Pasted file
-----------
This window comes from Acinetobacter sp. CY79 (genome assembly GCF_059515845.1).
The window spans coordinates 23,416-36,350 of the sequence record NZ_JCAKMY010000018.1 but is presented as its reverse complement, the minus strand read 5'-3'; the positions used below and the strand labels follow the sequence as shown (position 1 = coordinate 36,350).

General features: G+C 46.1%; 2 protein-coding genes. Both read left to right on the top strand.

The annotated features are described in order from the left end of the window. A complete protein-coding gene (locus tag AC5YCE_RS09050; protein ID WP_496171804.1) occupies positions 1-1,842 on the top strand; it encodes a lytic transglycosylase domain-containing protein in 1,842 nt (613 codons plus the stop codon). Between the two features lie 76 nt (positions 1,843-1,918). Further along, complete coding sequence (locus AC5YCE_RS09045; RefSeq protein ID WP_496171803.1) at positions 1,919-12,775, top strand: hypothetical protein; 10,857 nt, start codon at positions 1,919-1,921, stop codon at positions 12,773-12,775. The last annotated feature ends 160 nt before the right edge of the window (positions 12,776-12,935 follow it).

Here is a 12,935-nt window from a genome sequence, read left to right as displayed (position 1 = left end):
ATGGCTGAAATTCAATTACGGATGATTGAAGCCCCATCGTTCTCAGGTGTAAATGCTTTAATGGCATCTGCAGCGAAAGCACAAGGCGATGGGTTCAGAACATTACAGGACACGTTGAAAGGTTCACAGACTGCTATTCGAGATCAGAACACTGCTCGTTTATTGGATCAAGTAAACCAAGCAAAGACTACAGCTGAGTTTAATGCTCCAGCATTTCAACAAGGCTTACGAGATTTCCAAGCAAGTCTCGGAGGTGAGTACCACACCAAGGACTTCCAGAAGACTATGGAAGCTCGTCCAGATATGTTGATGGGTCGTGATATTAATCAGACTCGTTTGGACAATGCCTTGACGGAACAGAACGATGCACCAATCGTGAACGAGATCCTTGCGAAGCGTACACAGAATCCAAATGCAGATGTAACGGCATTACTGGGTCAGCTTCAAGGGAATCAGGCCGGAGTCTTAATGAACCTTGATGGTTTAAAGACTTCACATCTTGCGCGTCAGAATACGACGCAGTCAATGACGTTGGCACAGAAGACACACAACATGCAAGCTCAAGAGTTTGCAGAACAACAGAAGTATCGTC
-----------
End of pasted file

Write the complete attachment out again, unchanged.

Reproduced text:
This window comes from Acinetobacter sp. CY79 (genome assembly GCF_059515845.1).
The window spans coordinates 23,416-36,350 of the sequence record NZ_JCAKMY010000018.1 but is presented as its reverse complement, the minus strand read 5'-3'; the positions used below and the strand labels follow the sequence as shown (position 1 = coordinate 36,350).

General features: G+C 46.1%; 2 protein-coding genes. Both read left to right on the top strand.

The annotated features are described in order from the left end of the window. A complete protein-coding gene (locus tag AC5YCE_RS09050; protein ID WP_496171804.1) occupies positions 1-1,842 on the top strand; it encodes a lytic transglycosylase domain-containing protein in 1,842 nt (613 codons plus the stop codon). Between the two features lie 76 nt (positions 1,843-1,918). Further along, complete coding sequence (locus AC5YCE_RS09045; RefSeq protein ID WP_496171803.1) at positions 1,919-12,775, top strand: hypothetical protein; 10,857 nt, start codon at positions 1,919-1,921, stop codon at positions 12,773-12,775. The last annotated feature ends 160 nt before the right edge of the window (positions 12,776-12,935 follow it).

Here is a 12,935-nt window from a genome sequence, read left to right as displayed (position 1 = left end):
ATGGCTGAAATTCAATTACGGATGATTGAAGCCCCATCGTTCTCAGGTGTAAATGCTTTAATGGCATCTGCAGCGAAAGCACAAGGCGATGGGTTCAGAACATTACAGGACACGTTGAAAGGTTCACAGACTGCTATTCGAGATCAGAACACTGCTCGTTTATTGGATCAAGTAAACCAAGCAAAGACTACAGCTGAGTTTAATGCTCCAGCATTTCAACAAGGCTTACGAGATTTCCAAGCAAGTCTCGGAGGTGAGTACCACACCAAGGACTTCCAGAAGACTATGGAAGCTCGTCCAGATATGTTGATGGGTCGTGATATTAATCAGACTCGTTTGGACAATGCCTTGACGGAACAGAACGATGCACCAATCGTGAACGAGATCCTTGCGAAGCGTACACAGAATCCAAATGCAGATGTAACGGCATTACTGGGTCAGCTTCAAGGGAATCAGGCCGGAGTCTTAATGAACCTTGATGGTTTAAAGACTTCACATCTTGCGCGTCAGAATACGACGCAGTCAATGACGTTGGCACAGAAGACACACAACATGCAAGCTCAAGAGTTTGCAGAACAACAGAAGTATCGTC